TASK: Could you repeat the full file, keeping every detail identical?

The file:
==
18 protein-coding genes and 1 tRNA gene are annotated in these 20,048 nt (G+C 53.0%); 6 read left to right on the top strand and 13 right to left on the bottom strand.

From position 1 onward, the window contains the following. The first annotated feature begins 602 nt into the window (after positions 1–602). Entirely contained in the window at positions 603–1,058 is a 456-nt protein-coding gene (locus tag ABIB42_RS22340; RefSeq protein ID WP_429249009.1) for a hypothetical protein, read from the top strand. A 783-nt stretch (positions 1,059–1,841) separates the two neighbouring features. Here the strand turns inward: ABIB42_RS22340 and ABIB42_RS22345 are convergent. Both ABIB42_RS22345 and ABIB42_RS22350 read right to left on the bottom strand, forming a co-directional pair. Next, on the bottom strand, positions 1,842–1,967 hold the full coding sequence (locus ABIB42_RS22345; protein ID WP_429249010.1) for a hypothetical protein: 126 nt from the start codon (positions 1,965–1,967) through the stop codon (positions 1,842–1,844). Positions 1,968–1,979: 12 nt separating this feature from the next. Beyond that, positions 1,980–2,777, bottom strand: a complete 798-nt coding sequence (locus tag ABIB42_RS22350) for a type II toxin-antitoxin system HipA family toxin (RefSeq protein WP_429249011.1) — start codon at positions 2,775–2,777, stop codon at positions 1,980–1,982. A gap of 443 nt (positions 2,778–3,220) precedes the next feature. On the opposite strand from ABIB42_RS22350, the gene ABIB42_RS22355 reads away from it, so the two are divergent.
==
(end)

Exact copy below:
18 protein-coding genes and 1 tRNA gene are annotated in these 20,048 nt (G+C 53.0%); 6 read left to right on the top strand and 13 right to left on the bottom strand.

From position 1 onward, the window contains the following. The first annotated feature begins 602 nt into the window (after positions 1–602). Entirely contained in the window at positions 603–1,058 is a 456-nt protein-coding gene (locus tag ABIB42_RS22340; RefSeq protein ID WP_429249009.1) for a hypothetical protein, read from the top strand. A 783-nt stretch (positions 1,059–1,841) separates the two neighbouring features. Here the strand turns inward: ABIB42_RS22340 and ABIB42_RS22345 are convergent. Both ABIB42_RS22345 and ABIB42_RS22350 read right to left on the bottom strand, forming a co-directional pair. Next, on the bottom strand, positions 1,842–1,967 hold the full coding sequence (locus ABIB42_RS22345; protein ID WP_429249010.1) for a hypothetical protein: 126 nt from the start codon (positions 1,965–1,967) through the stop codon (positions 1,842–1,844). Positions 1,968–1,979: 12 nt separating this feature from the next. Beyond that, positions 1,980–2,777, bottom strand: a complete 798-nt coding sequence (locus tag ABIB42_RS22350) for a type II toxin-antitoxin system HipA family toxin (RefSeq protein WP_429249011.1) — start codon at positions 2,775–2,777, stop codon at positions 1,980–1,982. A gap of 443 nt (positions 2,778–3,220) precedes the next feature. On the opposite strand from ABIB42_RS22350, the gene ABIB42_RS22355 reads away from it, so the two are divergent.